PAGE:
The second day of the sessions at Twickenham, Jan. 3, begins with Paul alone at the piano, and in the span of the first five minutes we hear the first fleeting tastes of “Long and Winding Road” and “Oh! Darling,” plus an extended preview of “Maxwell’s Silver Hammer,” which would see an extensive full band rehearsal later in the day.
While it’s among the dozens of covers sampled that day alone, a few minutes of Paul riffing Samuel Barber’s “Adagio for Strings” jumped out at me as someone who’s seen the film “Let it Be” countless times.
And as the Twickenham stage is set on Jan. 2, the actual first day of the sessions, “Adiago” plays as the opening credits roll, cutting to Paul (with Ringo) at the piano. This truncated version of the song gives way to “Don’t Let Me Down,” and the rest of the film.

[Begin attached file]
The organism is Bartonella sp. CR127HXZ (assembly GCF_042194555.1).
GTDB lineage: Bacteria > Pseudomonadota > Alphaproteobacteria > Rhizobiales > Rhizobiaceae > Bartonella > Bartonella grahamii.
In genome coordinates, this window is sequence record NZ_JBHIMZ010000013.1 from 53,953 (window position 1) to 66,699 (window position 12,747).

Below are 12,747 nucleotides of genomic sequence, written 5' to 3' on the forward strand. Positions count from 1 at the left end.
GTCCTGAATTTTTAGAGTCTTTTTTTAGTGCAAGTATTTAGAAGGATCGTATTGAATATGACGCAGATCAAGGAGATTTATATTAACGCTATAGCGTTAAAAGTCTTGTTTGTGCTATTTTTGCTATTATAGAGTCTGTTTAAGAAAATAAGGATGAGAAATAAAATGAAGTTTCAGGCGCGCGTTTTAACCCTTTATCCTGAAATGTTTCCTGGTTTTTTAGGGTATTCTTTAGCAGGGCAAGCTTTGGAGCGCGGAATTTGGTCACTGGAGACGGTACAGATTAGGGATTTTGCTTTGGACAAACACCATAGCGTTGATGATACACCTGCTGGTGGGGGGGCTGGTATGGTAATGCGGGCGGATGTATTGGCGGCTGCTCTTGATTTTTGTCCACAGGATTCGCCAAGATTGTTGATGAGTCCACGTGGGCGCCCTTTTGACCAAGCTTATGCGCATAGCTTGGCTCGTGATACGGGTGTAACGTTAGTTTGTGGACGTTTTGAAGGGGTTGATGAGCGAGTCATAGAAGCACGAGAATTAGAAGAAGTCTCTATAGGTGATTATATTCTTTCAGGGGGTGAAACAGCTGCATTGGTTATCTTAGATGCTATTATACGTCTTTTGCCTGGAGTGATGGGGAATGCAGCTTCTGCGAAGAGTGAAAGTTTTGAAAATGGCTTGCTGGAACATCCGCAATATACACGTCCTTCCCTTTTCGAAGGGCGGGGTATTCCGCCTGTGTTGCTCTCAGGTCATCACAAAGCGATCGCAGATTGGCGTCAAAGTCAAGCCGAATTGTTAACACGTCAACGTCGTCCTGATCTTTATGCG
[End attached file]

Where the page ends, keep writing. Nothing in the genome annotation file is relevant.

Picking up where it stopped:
The Adagio was broadcast over the radio at the announcement of Franklin D. Roosevelt’s death. It was also played at the funeral of Albert Einstein and at the funeral of Princess Grace of Monaco. It was performed in 2001 at Last Night of the Proms in the Royal Albert Hall to commemorate the victims of the September 11 attacks, replacing the traditional upbeat patriotic songs.
In 2004, listeners of the BBC’s Today program voted Adagio for Strings the “saddest classical” work ever..
Thus, of all songs to use to begin the film that ostensibly chronicles the band’s breakup, we get this over the credits.
Well played, Michael Lindsay-Hogg.